WASHINGTON (Reuters) - U.S. lawmakers clashed on Tuesday over how to deal with sexual assault in the armed forces and what to do about terrorism suspects at the Guantanamo Bay military prison in the opening of Senate debate on the annual defense policy bill.
Senators rejected an amendment that could have helped close the Guantanamo prison over time by making it easier to transfer inmates to the United States for trial or imprisonment. They also rejected a competing measure that could have complicated administration efforts to close the facility.
Lawmakers set the stage for an emotional discussion of sexual assault in the military on Wednesday, with Senate leaders agreeing to six hours of debate on the issue. More than a dozen senators spoke out about the problem on Tuesday.
Democratic Senator Kirsten Gillibrand of New York rallied support for her amendment to place decisions about whether to prosecute sex crimes in the hands professional military prosecutors and remove it from the victim’s commanders.
She held a Capitol Hill news conference with generals, victims and other senators to urge fellow lawmakers to back her amendment. The measure is opposed by senior Pentagon officials and top military brass, who insist the problem of sexual assault will not be solved unless commanders are held accountable.
Retired Brigadier General Loree Sutton, a former Army doctor, told the news conference bold steps were needed to address the problem because too many military commands were marked by fear, humiliation and hazing, “upstream behaviors that set the conditions for horrific crimes such as rape.”
“Rape is not about sex ... it is a crime that for the most part is committed by heterosexual men whose unbridled need for dominance, control, destruction and aggression utterly violates and shatters the minds, bodies, spirits, hopes and dreams of all who they target,” she said.
Senate Majority Leader Harry Reid of Nevada endorsed Gillibrand’s amendment on Tuesday, dealing a setback to Senator Claire McCaskill, a Missouri Democrat, and Carl Levin of Michigan, the Democratic head of the Senate Armed Services Committee. The two have supported reforms that stopped short of removing sexual assault from the military chain of command.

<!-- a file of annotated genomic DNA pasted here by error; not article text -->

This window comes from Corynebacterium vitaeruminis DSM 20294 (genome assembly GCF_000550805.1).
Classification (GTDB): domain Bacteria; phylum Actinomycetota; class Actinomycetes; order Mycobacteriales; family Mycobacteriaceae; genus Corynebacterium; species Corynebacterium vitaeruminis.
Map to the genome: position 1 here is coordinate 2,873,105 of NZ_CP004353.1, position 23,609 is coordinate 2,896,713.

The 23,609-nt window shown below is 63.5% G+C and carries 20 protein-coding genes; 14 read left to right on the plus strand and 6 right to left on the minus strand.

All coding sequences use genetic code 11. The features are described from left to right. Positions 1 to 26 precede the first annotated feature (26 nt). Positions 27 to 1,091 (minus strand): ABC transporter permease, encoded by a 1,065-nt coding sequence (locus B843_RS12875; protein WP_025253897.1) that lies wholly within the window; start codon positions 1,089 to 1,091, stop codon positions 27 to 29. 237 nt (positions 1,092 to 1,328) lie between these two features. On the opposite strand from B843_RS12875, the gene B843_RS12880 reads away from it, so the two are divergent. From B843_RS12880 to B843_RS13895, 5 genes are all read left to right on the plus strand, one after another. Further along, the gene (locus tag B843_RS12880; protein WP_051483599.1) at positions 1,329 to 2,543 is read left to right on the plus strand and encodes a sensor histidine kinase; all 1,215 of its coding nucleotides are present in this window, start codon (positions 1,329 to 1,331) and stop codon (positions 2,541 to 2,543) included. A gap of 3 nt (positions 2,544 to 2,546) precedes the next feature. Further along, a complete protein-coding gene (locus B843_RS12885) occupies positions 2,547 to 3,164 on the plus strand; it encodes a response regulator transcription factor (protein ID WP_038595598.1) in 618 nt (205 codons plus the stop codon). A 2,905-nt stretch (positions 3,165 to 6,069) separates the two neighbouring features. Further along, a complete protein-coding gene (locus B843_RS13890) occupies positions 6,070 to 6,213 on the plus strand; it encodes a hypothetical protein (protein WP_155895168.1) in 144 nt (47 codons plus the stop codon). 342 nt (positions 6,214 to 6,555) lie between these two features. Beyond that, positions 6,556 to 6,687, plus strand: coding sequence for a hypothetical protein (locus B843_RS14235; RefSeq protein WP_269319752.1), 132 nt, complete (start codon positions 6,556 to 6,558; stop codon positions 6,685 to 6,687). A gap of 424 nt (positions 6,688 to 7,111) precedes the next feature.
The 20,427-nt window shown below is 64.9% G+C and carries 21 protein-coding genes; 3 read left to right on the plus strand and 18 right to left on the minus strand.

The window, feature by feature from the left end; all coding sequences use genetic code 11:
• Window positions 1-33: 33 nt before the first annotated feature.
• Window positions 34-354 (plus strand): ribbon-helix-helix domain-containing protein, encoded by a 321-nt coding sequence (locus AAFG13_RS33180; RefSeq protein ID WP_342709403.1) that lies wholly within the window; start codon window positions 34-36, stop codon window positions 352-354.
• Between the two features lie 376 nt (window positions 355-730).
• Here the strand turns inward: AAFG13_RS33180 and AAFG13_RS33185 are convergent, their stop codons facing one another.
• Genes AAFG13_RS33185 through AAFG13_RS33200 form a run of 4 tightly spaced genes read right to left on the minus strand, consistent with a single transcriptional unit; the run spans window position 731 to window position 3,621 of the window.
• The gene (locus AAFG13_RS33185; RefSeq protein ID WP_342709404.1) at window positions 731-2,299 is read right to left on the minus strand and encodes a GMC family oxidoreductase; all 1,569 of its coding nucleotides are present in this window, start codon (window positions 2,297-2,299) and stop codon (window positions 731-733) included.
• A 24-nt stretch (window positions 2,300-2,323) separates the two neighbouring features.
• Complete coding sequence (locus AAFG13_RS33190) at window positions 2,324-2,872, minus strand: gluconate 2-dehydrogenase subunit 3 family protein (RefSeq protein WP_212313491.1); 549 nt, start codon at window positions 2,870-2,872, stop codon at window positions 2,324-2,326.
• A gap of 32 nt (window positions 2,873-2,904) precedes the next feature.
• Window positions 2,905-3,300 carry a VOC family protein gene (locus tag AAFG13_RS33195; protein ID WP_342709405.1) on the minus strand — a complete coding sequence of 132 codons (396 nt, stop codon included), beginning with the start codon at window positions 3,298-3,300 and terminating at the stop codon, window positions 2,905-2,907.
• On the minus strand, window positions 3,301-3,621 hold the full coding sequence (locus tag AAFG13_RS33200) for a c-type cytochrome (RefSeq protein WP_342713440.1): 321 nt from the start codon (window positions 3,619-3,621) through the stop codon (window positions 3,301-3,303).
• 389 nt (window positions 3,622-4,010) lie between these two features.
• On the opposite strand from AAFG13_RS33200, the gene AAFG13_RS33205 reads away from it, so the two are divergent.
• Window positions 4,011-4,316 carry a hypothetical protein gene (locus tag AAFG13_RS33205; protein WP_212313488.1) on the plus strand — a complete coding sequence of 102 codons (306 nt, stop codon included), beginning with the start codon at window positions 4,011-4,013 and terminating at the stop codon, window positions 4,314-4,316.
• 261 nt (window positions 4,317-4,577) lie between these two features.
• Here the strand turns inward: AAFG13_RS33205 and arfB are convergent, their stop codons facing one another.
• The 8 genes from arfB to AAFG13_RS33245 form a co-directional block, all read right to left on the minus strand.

McCaskill told the Senate on Wednesday she had been “frustrated” in recent weeks that the policy difference with Gillibrand had dominated discussion of the sexual assault issue and had obscured the reforms included in the authorization bill.
The measure prohibits military service by people convicted of rape and other sex crimes, calls for temporary reassignment of members accused of sexual assault, and takes many other steps to improve the military’s response to victims of the crime.
“I think we have fashioned historic and amazing changes that are going to forever change the successful prosecution of rapists in our military and go further to protect victims,” said McCaskill, a former attorney who has prosecuted sex crimes.
Debate on the two Guantanamo amendments highlighted the ongoing split among lawmakers over how best to deal with the 164 terrorism suspects being held at the prison at an estimated cost of $454 million annually, or about $2.75 million per person.
“The 164 that are remaining are the meanest, nastiest terrorists in the world, frankly,” said Republican Senator Saxby Chambliss of Georgia. “They’re the ones nobody’s going to want. So if nobody else wants them, why should we allow them to come to the United States?”
The remaining prisoners at Guantanamo include al Qaeda members like Khalid Sheikh Mohammed, the suspected mastermind of the September 11 attacks on the United States, and others awaiting possible charges and trial.
But 84 of these inmates have been approved for conditional transfer, meaning they can be sent to a country not barred by U.S. law that is willing to provide the security and humane treatment assurances sought by the United States.
Democratic Senator Dianne Feinstein noted the cost of holding a detainee at Guantanamo was 35 times that of keeping an inmate at a maximum security prison in Colorado where a number of al Qaeda members are being held after their conviction.
In an era of tight budgets, she said, “how can we justify spending approximately $2.8 million per Guantanamo detainee?”
Reporting by David Alexander; editing by Jackie Frank